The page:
Rita Offutt, Editor
On Nov. 3, Philadelphia Mayor Jim Kenney signed the Driving Equality Bill, making Philadelphia the first major city to enact a law against low-level traffic stops. According to the National Public Radio (NPR), the law “bans stops for: driving with a single broken brake light, driving with a single headlight, having a registration plate that’s not clearly displayed, fastened, or visible, driving without an inspection or emissions sticker, bumper issues, minor obstructions (like something hanging from a rearview mirror) [and] driving without vehicle registration within 60 days of the observed infraction.” Instead of being stopped for these offenses, cars will be ticketed.
Philadelphia’s city council passed the bill in a 14-2 vote on Oct. 14. It will go into effect in February, allowing the Philadelphia Police Department 120 days to retrain officers in accordance with the legislation. According to NPR, “The Philadelphia Police Department was part of a coalition of stakeholders who helped draft the legislation…to [address] racial disparity without compromising public safety.” CNN reported that the Philadelphia Police Department released a statement saying, “We believe this is a fair and balanced approach to addressing racial disparity without compromising public safety. This modified enforcement model for car stops furthers the Department’s priority of addressing the issue of racial disparity in the Department’s investigative stops and complements the Department’s efforts to address these same issues in pedestrian stops.”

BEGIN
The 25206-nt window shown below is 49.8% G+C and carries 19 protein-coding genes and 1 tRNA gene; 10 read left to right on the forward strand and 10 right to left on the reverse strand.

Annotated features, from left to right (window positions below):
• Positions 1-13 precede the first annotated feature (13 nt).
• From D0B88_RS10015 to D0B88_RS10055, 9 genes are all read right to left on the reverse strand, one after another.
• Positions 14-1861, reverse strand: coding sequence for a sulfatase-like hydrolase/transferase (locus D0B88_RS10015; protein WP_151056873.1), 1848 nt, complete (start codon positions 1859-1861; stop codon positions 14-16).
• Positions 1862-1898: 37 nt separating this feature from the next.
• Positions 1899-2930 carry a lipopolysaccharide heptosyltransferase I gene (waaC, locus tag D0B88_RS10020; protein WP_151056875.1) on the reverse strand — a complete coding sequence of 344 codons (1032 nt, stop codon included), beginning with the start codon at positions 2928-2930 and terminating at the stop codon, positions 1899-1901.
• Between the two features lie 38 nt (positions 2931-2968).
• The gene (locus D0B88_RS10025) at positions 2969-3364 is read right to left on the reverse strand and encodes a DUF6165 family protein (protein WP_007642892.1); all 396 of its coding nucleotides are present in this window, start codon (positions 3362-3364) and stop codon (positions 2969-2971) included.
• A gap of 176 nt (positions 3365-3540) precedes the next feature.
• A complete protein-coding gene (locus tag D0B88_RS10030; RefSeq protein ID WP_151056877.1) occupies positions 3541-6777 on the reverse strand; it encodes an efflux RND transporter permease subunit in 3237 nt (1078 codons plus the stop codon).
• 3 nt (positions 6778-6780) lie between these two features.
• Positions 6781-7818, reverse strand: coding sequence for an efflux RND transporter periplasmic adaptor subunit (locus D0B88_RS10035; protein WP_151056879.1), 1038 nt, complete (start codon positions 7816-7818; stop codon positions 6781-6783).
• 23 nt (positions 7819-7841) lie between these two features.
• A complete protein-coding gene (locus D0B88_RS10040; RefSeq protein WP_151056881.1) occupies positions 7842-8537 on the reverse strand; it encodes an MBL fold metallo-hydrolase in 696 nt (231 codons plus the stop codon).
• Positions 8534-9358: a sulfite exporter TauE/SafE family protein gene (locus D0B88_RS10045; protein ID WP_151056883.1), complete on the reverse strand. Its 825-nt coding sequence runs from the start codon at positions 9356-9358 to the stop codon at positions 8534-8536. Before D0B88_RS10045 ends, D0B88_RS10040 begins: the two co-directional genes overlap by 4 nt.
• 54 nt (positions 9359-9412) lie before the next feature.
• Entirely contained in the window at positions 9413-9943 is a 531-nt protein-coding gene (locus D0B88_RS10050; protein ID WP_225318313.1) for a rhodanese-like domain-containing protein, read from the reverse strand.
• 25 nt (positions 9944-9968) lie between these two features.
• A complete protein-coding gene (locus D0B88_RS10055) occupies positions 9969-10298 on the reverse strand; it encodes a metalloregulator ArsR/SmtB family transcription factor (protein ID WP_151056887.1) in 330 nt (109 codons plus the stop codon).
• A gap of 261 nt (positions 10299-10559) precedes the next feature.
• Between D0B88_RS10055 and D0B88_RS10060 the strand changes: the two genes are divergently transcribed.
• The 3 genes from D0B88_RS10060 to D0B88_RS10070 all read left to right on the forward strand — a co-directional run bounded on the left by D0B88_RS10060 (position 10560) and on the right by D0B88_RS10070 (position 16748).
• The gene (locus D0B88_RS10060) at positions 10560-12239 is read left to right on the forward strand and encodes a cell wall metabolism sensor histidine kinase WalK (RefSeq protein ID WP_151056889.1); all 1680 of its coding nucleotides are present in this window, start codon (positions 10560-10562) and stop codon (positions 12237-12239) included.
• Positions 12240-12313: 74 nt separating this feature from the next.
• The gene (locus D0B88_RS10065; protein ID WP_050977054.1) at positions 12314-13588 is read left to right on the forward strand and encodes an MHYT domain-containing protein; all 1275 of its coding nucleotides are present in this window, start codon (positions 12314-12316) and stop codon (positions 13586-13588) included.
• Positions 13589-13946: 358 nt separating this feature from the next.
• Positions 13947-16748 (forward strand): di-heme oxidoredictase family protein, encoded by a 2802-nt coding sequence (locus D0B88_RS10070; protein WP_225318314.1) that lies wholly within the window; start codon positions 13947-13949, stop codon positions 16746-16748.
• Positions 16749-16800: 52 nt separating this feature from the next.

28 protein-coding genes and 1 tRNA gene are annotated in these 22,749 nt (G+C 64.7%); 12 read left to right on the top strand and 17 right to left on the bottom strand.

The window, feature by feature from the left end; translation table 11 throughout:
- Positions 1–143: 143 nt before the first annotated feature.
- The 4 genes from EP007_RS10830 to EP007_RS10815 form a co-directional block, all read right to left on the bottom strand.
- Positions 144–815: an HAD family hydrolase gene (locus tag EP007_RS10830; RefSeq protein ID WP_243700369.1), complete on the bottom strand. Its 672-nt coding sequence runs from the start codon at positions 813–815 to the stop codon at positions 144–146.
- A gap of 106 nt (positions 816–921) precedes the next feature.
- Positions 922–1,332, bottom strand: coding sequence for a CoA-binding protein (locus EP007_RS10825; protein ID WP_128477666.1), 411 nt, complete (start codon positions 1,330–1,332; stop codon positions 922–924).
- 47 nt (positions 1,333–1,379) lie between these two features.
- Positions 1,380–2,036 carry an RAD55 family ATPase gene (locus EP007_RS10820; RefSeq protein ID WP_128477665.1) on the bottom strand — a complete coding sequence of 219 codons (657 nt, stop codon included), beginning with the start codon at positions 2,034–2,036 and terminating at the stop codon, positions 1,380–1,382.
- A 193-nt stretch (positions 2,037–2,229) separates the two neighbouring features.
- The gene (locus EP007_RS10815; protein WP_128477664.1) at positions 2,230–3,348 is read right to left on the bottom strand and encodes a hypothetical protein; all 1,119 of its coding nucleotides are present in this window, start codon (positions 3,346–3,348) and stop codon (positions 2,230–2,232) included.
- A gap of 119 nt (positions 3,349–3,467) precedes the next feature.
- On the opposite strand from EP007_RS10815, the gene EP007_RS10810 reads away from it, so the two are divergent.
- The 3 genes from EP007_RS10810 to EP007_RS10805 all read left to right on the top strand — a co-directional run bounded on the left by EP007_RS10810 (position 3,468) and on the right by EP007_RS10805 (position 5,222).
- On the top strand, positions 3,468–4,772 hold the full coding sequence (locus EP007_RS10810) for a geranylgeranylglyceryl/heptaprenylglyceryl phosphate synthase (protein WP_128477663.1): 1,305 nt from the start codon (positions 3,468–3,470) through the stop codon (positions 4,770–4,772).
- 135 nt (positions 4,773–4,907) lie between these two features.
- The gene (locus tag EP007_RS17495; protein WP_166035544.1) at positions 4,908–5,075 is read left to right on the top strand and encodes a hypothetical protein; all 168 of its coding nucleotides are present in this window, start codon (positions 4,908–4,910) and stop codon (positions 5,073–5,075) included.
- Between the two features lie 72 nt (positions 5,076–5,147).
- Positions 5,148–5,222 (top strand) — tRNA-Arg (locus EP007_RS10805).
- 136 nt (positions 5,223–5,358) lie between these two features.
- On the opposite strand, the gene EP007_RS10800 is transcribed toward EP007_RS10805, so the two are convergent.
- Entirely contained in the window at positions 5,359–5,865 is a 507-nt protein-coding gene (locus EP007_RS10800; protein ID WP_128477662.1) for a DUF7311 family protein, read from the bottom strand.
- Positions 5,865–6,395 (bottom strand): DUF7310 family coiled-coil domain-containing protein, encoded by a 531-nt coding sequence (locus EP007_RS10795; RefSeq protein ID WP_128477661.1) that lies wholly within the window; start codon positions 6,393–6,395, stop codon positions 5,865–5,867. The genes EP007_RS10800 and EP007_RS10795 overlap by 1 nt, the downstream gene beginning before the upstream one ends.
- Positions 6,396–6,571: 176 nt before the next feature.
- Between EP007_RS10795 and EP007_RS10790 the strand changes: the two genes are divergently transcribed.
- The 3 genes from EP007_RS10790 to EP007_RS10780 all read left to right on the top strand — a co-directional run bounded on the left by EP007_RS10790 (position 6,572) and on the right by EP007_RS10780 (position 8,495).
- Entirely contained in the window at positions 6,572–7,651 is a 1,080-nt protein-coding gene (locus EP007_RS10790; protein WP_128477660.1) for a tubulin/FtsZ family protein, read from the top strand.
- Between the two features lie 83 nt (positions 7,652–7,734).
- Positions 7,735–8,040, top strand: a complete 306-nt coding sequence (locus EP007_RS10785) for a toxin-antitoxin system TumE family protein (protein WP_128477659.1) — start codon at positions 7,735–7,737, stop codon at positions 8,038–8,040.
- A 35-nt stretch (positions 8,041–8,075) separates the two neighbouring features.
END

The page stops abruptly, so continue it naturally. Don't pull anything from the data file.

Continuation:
The Driving Equality Bill was initially proposed by city councilmember Isaiah Thomas in October 2020, and cosponsored by Kenyatta Johnson, Katherine Gilmore Richardson, Jamie Gauthier, Kendra Brooks, Maria Quiñones Sánchez, Cherelle Parker and Curtis Jones. According to NPR, Thomas authored the bill after he was stopped for a traffic violation while his son was in the car. Thomas told CNN, “I am humbled by every person who told my office of the humiliation and trauma experienced in some of these traffic stops. To many people who look like me, a traffic stop is a rite of passage — we pick out cars, we determine routes, we plan our social interactions around the fact that it is likely that we will be pulled over by police.”